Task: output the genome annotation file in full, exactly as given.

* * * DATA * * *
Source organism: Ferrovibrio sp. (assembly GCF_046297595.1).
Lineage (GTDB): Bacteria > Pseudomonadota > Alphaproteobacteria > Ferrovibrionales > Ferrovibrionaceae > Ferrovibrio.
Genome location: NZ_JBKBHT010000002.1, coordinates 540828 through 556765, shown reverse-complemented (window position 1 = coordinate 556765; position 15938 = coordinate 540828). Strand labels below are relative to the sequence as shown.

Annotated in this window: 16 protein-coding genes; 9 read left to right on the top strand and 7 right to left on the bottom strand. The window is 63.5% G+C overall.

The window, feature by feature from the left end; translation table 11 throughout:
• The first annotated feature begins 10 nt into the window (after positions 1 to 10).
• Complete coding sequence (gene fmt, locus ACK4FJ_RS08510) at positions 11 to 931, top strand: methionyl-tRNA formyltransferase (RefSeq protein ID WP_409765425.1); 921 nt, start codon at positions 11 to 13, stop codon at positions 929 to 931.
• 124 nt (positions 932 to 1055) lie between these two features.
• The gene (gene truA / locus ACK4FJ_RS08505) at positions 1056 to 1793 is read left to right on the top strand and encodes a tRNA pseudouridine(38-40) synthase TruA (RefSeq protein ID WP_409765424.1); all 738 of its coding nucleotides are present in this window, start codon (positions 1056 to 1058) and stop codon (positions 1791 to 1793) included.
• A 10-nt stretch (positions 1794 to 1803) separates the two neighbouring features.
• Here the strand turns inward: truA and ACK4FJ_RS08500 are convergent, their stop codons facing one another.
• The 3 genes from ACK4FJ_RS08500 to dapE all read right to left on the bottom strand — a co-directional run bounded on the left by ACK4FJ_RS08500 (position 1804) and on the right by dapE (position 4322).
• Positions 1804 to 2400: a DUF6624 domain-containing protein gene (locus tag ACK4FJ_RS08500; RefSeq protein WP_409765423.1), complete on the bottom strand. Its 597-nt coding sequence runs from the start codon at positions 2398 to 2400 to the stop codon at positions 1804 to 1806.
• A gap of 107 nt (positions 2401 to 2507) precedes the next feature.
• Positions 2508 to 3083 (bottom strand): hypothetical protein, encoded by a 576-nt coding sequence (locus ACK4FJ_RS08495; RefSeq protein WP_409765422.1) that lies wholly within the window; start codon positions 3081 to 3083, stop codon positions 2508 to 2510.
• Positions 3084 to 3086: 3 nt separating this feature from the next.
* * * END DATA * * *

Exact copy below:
Source organism: Ferrovibrio sp. (assembly GCF_046297595.1).
Lineage (GTDB): Bacteria > Pseudomonadota > Alphaproteobacteria > Ferrovibrionales > Ferrovibrionaceae > Ferrovibrio.
Genome location: NZ_JBKBHT010000002.1, coordinates 540828 through 556765, shown reverse-complemented (window position 1 = coordinate 556765; position 15938 = coordinate 540828). Strand labels below are relative to the sequence as shown.

Annotated in this window: 16 protein-coding genes; 9 read left to right on the top strand and 7 right to left on the bottom strand. The window is 63.5% G+C overall.

The window, feature by feature from the left end; translation table 11 throughout:
• The first annotated feature begins 10 nt into the window (after positions 1 to 10).
• Complete coding sequence (gene fmt, locus ACK4FJ_RS08510) at positions 11 to 931, top strand: methionyl-tRNA formyltransferase (RefSeq protein ID WP_409765425.1); 921 nt, start codon at positions 11 to 13, stop codon at positions 929 to 931.
• 124 nt (positions 932 to 1055) lie between these two features.
• The gene (gene truA / locus ACK4FJ_RS08505) at positions 1056 to 1793 is read left to right on the top strand and encodes a tRNA pseudouridine(38-40) synthase TruA (RefSeq protein ID WP_409765424.1); all 738 of its coding nucleotides are present in this window, start codon (positions 1056 to 1058) and stop codon (positions 1791 to 1793) included.
• A 10-nt stretch (positions 1794 to 1803) separates the two neighbouring features.
• Here the strand turns inward: truA and ACK4FJ_RS08500 are convergent, their stop codons facing one another.
• The 3 genes from ACK4FJ_RS08500 to dapE all read right to left on the bottom strand — a co-directional run bounded on the left by ACK4FJ_RS08500 (position 1804) and on the right by dapE (position 4322).
• Positions 1804 to 2400: a DUF6624 domain-containing protein gene (locus tag ACK4FJ_RS08500; RefSeq protein WP_409765423.1), complete on the bottom strand. Its 597-nt coding sequence runs from the start codon at positions 2398 to 2400 to the stop codon at positions 1804 to 1806.
• A gap of 107 nt (positions 2401 to 2507) precedes the next feature.
• Positions 2508 to 3083 (bottom strand): hypothetical protein, encoded by a 576-nt coding sequence (locus ACK4FJ_RS08495; RefSeq protein WP_409765422.1) that lies wholly within the window; start codon positions 3081 to 3083, stop codon positions 2508 to 2510.
• Positions 3084 to 3086: 3 nt separating this feature from the next.